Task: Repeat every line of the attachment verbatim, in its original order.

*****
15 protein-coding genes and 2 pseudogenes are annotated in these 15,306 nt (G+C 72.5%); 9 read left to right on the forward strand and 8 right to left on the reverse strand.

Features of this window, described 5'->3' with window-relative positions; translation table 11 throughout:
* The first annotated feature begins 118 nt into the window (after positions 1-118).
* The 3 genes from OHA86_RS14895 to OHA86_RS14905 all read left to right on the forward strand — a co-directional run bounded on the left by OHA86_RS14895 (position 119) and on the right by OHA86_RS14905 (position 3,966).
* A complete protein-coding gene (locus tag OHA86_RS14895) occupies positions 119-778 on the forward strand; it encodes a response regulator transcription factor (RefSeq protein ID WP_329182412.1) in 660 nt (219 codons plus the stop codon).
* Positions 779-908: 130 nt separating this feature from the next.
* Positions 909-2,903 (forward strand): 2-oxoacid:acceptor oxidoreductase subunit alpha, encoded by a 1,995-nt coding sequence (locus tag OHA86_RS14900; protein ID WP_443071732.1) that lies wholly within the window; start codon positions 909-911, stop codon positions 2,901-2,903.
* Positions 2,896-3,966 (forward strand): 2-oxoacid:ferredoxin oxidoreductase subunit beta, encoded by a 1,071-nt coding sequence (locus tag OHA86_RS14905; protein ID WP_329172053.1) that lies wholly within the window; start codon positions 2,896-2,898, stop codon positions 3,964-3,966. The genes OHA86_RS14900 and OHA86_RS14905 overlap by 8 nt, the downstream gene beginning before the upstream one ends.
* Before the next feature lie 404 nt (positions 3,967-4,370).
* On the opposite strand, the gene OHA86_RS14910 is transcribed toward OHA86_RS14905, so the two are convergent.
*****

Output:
15 protein-coding genes and 2 pseudogenes are annotated in these 15,306 nt (G+C 72.5%); 9 read left to right on the forward strand and 8 right to left on the reverse strand.

Features of this window, described 5'->3' with window-relative positions; translation table 11 throughout:
* The first annotated feature begins 118 nt into the window (after positions 1-118).
* The 3 genes from OHA86_RS14895 to OHA86_RS14905 all read left to right on the forward strand — a co-directional run bounded on the left by OHA86_RS14895 (position 119) and on the right by OHA86_RS14905 (position 3,966).
* A complete protein-coding gene (locus tag OHA86_RS14895) occupies positions 119-778 on the forward strand; it encodes a response regulator transcription factor (RefSeq protein ID WP_329182412.1) in 660 nt (219 codons plus the stop codon).
* Positions 779-908: 130 nt separating this feature from the next.
* Positions 909-2,903 (forward strand): 2-oxoacid:acceptor oxidoreductase subunit alpha, encoded by a 1,995-nt coding sequence (locus tag OHA86_RS14900; protein ID WP_443071732.1) that lies wholly within the window; start codon positions 909-911, stop codon positions 2,901-2,903.
* Positions 2,896-3,966 (forward strand): 2-oxoacid:ferredoxin oxidoreductase subunit beta, encoded by a 1,071-nt coding sequence (locus tag OHA86_RS14905; protein ID WP_329172053.1) that lies wholly within the window; start codon positions 2,896-2,898, stop codon positions 3,964-3,966. The genes OHA86_RS14900 and OHA86_RS14905 overlap by 8 nt, the downstream gene beginning before the upstream one ends.
* Before the next feature lie 404 nt (positions 3,967-4,370).
* On the opposite strand, the gene OHA86_RS14910 is transcribed toward OHA86_RS14905, so the two are convergent.